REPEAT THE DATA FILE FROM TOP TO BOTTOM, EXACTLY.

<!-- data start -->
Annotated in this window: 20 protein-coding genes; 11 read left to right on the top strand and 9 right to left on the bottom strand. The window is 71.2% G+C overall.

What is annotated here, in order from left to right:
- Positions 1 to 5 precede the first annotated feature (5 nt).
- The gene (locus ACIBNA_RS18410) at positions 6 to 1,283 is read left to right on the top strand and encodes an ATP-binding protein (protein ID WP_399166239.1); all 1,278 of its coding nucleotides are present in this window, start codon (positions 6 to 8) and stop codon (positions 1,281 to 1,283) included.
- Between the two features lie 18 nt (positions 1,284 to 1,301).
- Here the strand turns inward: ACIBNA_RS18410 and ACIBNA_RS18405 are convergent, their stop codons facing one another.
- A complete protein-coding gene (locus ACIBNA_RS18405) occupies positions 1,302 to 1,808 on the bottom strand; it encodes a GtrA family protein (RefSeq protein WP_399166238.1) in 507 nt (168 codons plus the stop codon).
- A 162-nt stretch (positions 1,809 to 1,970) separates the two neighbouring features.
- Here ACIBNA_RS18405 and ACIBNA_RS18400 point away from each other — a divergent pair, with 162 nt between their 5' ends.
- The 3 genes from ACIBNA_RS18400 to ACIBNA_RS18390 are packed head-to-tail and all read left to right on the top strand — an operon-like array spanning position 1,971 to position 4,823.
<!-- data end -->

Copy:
Annotated in this window: 20 protein-coding genes; 11 read left to right on the top strand and 9 right to left on the bottom strand. The window is 71.2% G+C overall.

What is annotated here, in order from left to right:
- Positions 1 to 5 precede the first annotated feature (5 nt).
- The gene (locus ACIBNA_RS18410) at positions 6 to 1,283 is read left to right on the top strand and encodes an ATP-binding protein (protein ID WP_399166239.1); all 1,278 of its coding nucleotides are present in this window, start codon (positions 6 to 8) and stop codon (positions 1,281 to 1,283) included.
- Between the two features lie 18 nt (positions 1,284 to 1,301).
- Here the strand turns inward: ACIBNA_RS18410 and ACIBNA_RS18405 are convergent, their stop codons facing one another.
- A complete protein-coding gene (locus ACIBNA_RS18405) occupies positions 1,302 to 1,808 on the bottom strand; it encodes a GtrA family protein (RefSeq protein WP_399166238.1) in 507 nt (168 codons plus the stop codon).
- A 162-nt stretch (positions 1,809 to 1,970) separates the two neighbouring features.
- Here ACIBNA_RS18405 and ACIBNA_RS18400 point away from each other — a divergent pair, with 162 nt between their 5' ends.
- The 3 genes from ACIBNA_RS18400 to ACIBNA_RS18390 are packed head-to-tail and all read left to right on the top strand — an operon-like array spanning position 1,971 to position 4,823.